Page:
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Re: [scrumdevelopment] "Winning at Change"

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  • Michael Spayd
    Thanks for this article, Tobias. John Kotter s book on the same topic, *Leading Change*, is also very good, especially for those interested in large-scale
    Message 1 of 4 , Dec 4, 2005
      Thanks for this article, Tobias. John Kotter's book on the same topic, Leading Change, is also very good, especially for those interested in large-scale organization change. I also recommend Daryl Conner's Managing at the Speed of Change.
       
       
      Michael

      --
      Michael K. Spayd
      COGILITY, LLC
      "Business Mind, Social Heart"
      michael.spayd@...
      720.300.5286
       
       
      On 12/2/05, Tobias Mayer <tobyanon@...> wrote:
      I stumbled across this 1998 article a few minutes ago. 
      Thought it may be of interest to some Enterprise Scrum practitioners out there.
       
      I liked this section on leadership:
       
      ...However, the most notable trait of great leaders, certainly of great change leaders, is their quest for learning. They show an exceptional willingness to push themselves out of their own comfort zones, even after they have achieved a great deal. They continue to take risks, even when there is no obvious reason for them to do so. And they are open to people and ideas, even at a time in life when they might reasonably think -- because of their successes -- that they know everything. Often they are driven by goals or ideals that are bigger than what any individual can accomplish, and that gap is an engine pushing them toward continuous learning.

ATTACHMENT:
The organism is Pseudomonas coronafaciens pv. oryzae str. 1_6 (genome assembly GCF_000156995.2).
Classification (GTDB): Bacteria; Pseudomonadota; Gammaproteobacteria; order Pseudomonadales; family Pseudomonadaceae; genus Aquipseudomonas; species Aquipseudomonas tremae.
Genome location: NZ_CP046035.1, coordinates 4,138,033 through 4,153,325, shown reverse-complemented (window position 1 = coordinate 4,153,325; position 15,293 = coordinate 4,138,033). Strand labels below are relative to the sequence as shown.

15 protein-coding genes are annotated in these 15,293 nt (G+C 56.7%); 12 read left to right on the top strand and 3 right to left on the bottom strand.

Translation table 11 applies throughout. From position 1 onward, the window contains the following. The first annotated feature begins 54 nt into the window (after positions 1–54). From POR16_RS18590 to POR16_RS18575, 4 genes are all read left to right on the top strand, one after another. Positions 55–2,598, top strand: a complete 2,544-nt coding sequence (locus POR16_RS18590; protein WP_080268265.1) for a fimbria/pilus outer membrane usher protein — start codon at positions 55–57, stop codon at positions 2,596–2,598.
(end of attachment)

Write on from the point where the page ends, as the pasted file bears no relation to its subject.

I especially the bolded bit.  Anyone else identify with that behaviour? ;-)
       
      The author comes down firmly on the side of middle-management - which should satisfy some of you...
      "I have found that the biggest obstacles to change are not middle managers but, more often, those who work just a level or two below the CEO -- vice presidents, directors, general managers, and others who haven't yet made it to "the top" and may have the most to lose in a change. "
       
      Also note that the article endorses the "success is our enemy" comment, overheard at the Scrum Gathering - I think it was Jon Spence who said it (but he may deny it!).
       
      Tobias

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